In praise of quiet goodness

I was privileged to preach at a small church the week after the terrible bushfires that claimed so many lives, and destroyed so many homes and farms and workplaces. It was a beautiful morning service, full of the prayers and rituals and times of sharing that are so important to people processing real (and vicarious) grief. This small community was involved in running one of the official bushfire relief centres, so they had been working their proverbial backsides off all week processing and packing and forwarding on the outpouring of gracious gifts of the community to those left homeless by the fires. Beverley, who led the service, commented afterward that she hadn’t had a proper meal all week, as she had been pretty much working at the centre from dawn to dusk.

I sat next to June, an older lady who led the communion time. Her husband had been in hospital all that week, and she herself had recently had a hip replacement. (She was a little unsteady on her feet). Her homemade preserves had been so well received at one of the relief centres her name had been mentioned on 774 (the emergency services radio station most of Victoria spent the week listening to religiously). Despite her own troubles, after hearing the appreciation of her wares she then set to making another batch of homemade tomato sauce for the bushfire effort. She reminded me somehow of the woman who anointed Jesus prior to his death, praised because “she did what she could” (Mark 14:8).

I had been invited to preach because their own minister was coordinating the Victorian Council of Churches chaplains in one of the fire areas... a wonderful ministry of kindness and presence beautifully described in Mark Reisson’s blog here.
The team leader from my church also spent a week with the fire victims, simply being a listening ear to those who had lost so much, who had suffered trauma, and who needed to process their story with someone.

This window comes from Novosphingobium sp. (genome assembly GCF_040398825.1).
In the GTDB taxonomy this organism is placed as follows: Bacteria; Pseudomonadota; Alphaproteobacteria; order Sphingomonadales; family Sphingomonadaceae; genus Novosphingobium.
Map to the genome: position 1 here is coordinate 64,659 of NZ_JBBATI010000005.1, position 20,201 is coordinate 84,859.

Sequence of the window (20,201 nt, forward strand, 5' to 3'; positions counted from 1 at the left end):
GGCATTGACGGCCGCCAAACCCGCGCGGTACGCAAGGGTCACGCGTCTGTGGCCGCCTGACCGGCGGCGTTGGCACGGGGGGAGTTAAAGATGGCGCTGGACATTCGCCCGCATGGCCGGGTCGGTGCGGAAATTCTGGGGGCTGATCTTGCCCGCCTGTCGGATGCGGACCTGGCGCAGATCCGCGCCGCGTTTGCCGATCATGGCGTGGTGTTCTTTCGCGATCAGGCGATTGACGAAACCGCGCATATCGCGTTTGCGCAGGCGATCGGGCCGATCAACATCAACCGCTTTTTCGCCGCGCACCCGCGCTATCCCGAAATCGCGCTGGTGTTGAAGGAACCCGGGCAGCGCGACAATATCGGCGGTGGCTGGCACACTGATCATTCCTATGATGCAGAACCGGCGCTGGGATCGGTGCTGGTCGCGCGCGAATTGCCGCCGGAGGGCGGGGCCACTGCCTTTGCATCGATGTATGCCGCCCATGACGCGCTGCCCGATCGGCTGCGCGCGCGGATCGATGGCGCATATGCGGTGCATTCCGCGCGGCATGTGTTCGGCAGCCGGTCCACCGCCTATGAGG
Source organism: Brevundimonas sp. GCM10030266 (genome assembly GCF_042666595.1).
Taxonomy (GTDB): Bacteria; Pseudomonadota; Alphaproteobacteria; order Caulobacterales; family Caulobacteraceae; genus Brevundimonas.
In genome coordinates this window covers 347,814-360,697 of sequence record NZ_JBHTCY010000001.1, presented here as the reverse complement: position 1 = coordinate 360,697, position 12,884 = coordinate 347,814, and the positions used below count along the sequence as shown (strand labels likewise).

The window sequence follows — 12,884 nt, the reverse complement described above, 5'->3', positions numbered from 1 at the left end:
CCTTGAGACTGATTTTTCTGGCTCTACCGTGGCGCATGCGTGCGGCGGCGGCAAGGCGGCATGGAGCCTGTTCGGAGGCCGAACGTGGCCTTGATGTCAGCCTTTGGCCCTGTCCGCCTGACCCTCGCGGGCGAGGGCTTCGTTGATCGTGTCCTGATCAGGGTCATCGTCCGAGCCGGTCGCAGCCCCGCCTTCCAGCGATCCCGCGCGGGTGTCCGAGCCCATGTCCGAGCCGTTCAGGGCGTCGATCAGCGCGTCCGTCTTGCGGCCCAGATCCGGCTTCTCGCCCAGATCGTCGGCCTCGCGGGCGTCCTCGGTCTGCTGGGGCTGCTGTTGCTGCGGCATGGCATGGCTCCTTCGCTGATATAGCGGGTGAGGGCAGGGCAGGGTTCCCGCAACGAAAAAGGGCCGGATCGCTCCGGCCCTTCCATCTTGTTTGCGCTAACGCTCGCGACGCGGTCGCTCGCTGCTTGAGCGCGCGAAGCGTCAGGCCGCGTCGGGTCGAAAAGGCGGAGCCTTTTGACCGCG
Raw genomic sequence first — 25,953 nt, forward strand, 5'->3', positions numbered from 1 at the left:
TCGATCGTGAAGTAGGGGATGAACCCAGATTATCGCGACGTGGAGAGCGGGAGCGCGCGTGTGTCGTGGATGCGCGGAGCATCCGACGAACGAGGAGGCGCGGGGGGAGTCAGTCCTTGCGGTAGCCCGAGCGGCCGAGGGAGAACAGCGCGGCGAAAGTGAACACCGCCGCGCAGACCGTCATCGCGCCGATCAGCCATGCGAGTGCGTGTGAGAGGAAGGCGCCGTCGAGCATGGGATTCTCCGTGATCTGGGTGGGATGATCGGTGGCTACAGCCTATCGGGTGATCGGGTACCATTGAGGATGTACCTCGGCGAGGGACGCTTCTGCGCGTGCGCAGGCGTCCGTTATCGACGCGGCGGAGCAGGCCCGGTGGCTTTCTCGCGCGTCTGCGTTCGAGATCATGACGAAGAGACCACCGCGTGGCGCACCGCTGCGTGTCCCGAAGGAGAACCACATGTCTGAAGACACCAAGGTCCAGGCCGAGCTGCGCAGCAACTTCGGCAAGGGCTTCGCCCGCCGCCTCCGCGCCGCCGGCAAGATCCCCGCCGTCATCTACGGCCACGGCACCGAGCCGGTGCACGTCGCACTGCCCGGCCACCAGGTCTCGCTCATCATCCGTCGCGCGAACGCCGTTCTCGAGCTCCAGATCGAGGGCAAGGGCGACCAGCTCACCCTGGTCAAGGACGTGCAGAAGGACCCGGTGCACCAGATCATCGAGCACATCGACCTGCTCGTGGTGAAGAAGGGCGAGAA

Around Australia, hundreds of churches were doing their part to support those impacted by the fires... my own church hall became a sea of toys and blankets when the call came out from one of our contacts at a relief centre that this was really needed... blankets for obvious reasons, and toys because traumatised young children had nothing to do. The church was also open for prayer and for listening... and used of course for the services and rituals that can be so important for people dealing with grief and trauma.

Of course, this outpouring of goodness and kindness and generosity wasn’t just happening within churches... a taste of the kingdom of God about which Jesus spoke was evident in the wider community in spades. But I am reminded that a huge volunteer “workforce” operates day after day in our churches... ordinary people doing their bit for the community with no thought for themselves. The church I had preached at would go on running their community centre and op shop and counselling centre long after the immediate crisis had been forgotten.

There is a perception that floats around that is cynical about churches... you might listen to some people and conclude that churches are nothing but gatherings of self-righteous hypocrites, looking down on others but doing nothing to help anyone. Well... there are dysfunctional churches out there, just as there are dysfunctional families and workplaces and clubs etc. But as a person working in a denominational office, this is not what I mostly see. What I mostly see are communities of goodness. Perhaps God’s best-kept secret... little communities who are pockets of kindness toward the lonely and the troubled and the sick and the poor... communities who touch lives around them and around the globe through generous giving.

This post is written in praise of this army of unsung heroes. Like yeast, they are mostly invisible... yet like yeast, they make a big difference to the bread. The world is a different, better, lighter and softer place because of you.


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